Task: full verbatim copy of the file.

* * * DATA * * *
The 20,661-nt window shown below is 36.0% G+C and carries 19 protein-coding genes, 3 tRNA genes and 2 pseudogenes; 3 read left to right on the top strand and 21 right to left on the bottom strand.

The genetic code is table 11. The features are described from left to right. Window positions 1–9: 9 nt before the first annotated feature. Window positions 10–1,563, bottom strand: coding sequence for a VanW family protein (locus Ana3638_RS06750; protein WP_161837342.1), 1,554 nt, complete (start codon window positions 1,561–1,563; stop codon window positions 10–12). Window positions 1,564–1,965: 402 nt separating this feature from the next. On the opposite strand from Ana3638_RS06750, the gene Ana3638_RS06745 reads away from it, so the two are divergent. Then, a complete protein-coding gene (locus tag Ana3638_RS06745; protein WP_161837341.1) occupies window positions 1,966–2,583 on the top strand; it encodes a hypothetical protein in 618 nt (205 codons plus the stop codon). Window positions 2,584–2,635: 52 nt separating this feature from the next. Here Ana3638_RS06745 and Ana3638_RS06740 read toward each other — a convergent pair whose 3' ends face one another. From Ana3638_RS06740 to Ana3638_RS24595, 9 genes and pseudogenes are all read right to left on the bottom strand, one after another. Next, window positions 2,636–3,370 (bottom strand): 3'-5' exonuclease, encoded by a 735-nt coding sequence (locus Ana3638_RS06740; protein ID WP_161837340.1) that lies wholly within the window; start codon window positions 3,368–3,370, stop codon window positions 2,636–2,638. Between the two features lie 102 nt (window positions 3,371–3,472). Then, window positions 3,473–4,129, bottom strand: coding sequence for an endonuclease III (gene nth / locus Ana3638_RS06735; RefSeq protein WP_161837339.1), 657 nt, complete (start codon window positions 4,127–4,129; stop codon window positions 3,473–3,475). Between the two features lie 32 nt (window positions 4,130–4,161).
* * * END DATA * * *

The 20,661-nt window shown below is 36.0% G+C and carries 19 protein-coding genes, 3 tRNA genes and 2 pseudogenes; 3 read left to right on the top strand and 21 right to left on the bottom strand.

The genetic code is table 11. The features are described from left to right. Window positions 1–9: 9 nt before the first annotated feature. Window positions 10–1,563, bottom strand: coding sequence for a VanW family protein (locus Ana3638_RS06750; protein WP_161837342.1), 1,554 nt, complete (start codon window positions 1,561–1,563; stop codon window positions 10–12). Window positions 1,564–1,965: 402 nt separating this feature from the next. On the opposite strand from Ana3638_RS06750, the gene Ana3638_RS06745 reads away from it, so the two are divergent. Then, a complete protein-coding gene (locus tag Ana3638_RS06745; protein WP_161837341.1) occupies window positions 1,966–2,583 on the top strand; it encodes a hypothetical protein in 618 nt (205 codons plus the stop codon). Window positions 2,584–2,635: 52 nt separating this feature from the next. Here Ana3638_RS06745 and Ana3638_RS06740 read toward each other — a convergent pair whose 3' ends face one another. From Ana3638_RS06740 to Ana3638_RS24595, 9 genes and pseudogenes are all read right to left on the bottom strand, one after another. Next, window positions 2,636–3,370 (bottom strand): 3'-5' exonuclease, encoded by a 735-nt coding sequence (locus Ana3638_RS06740; protein ID WP_161837340.1) that lies wholly within the window; start codon window positions 3,368–3,370, stop codon window positions 2,636–2,638. Between the two features lie 102 nt (window positions 3,371–3,472). Then, window positions 3,473–4,129, bottom strand: coding sequence for an endonuclease III (gene nth / locus Ana3638_RS06735; RefSeq protein WP_161837339.1), 657 nt, complete (start codon window positions 4,127–4,129; stop codon window positions 3,473–3,475). Between the two features lie 32 nt (window positions 4,130–4,161).